1. Science

    Can Plants Think? AsapSCIENCE Makes a Surprisingly Compelling Argument

    Some people don't eat meat because they don't like the idea of killing and eating an intelligent creature. (*raises hand*) So this video by AsapSCIENCE that makes a case for plants having a certain level of thought might give some people weird feelings about their salad. So, how do plants think?

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  2. Science

    Stop Eating Vegetables! CDC Says They’re the Biggest Cause of Food-Borne Illness

    Good news for anyone who hates vegetables, or just wants to shut up their smug vegan friends! A new study by the Center for Disease Control (CDC) found that the majority of food-borne illnesses come from green vegetables, not meat or dairy products. Take that, vegetables!

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  3. Entertainment

    Edible Star Wars Carved Vegetable Sculptures, These Are

    Japanese chef and sushi bar owner Okistugu Kado carves out detailed vegetable sculptures inspired by movies, in this case, Star Wars. The sculptures are edible, but held together with bamboo skewers and toothpicks, so one might want to be careful if they feel the need to eat a sculpture that tastes like a vegetable that a chef put hours -- sometimes upwards of ten -- into creating. Head on past the break to see some of the other detailed sculptures, and after that, head on over to Kado's personal blog to see more of his work, including a sushi cake that may not turn out to be what you envisioned when you heard the phrase "sushi cake."

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  4. Science

    Photographs of Delicious, Rejected Mutatoes

    Artist Uli Westphal has amassed a remarkable collection of photographs documenting the "mutatoes," the anomalous fruits and vegetables that he found at farmers markets. These often strange-shaped and sometimes stranger-tasting foodstuffs awoke Westphal to illusion that he experienced at main stream markets.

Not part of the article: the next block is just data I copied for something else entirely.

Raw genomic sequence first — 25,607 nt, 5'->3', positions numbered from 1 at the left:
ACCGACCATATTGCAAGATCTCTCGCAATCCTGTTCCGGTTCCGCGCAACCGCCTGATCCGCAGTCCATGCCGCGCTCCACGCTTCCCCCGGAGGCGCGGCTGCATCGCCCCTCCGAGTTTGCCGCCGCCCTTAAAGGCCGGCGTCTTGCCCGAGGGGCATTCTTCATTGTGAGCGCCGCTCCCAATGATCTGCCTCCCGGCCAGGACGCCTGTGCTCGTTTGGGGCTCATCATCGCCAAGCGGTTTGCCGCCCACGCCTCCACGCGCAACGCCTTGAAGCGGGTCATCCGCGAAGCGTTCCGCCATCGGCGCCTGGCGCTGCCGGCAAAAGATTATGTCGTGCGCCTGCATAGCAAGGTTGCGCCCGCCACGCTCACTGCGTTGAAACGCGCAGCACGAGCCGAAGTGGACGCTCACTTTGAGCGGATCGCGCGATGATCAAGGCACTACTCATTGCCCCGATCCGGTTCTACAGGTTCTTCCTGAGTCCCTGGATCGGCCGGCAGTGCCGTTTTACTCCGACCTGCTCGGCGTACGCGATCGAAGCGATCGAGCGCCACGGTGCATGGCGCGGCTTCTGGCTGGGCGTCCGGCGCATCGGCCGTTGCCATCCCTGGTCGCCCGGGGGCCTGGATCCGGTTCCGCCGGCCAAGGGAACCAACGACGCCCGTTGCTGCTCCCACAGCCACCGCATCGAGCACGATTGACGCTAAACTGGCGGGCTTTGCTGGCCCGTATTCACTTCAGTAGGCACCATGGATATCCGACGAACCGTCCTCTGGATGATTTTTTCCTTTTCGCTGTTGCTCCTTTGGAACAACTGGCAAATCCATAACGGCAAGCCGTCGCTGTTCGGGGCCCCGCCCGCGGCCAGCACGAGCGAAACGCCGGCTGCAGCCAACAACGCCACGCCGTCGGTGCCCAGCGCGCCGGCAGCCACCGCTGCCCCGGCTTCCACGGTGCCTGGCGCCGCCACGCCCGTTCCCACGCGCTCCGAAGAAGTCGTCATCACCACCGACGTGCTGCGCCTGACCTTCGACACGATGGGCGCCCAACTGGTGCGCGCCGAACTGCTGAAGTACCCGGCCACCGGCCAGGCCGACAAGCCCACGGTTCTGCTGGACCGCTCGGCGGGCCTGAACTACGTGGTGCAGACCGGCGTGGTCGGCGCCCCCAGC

The complete absence of botanical anomalies in our supermarkets has caused us to regard the consistency of produce presented there as natural. Produce has become a highly designed, monotonous product. We have forgotten, and in many cases never experienced, the way fruits, roots, and vegetables can actually look (and taste). The Mutato-Project serves to document, preserve and promote these last remainders of agricultural diversity.
    The writers at Edible Geography take it further, seeing the project as a startling reminder of how the human food system now hinges on so very few varieties of plants, with many other varieties simply dying out from their lack of use in industrial agriculture. Though you could leave the politics of farming aside, it makes these photographs less of a goofy display and more of a sad procession. These are strange plants, surely, but they are beautiful in how they stand out from the hum-drum existence of the supermarket. It's disappointing that we have, as a species, apparently become so picky that we can no longer appreciate a curiously-lobed pepper. Personally, I think they look delicious. (Uli Westphal via PFSK)

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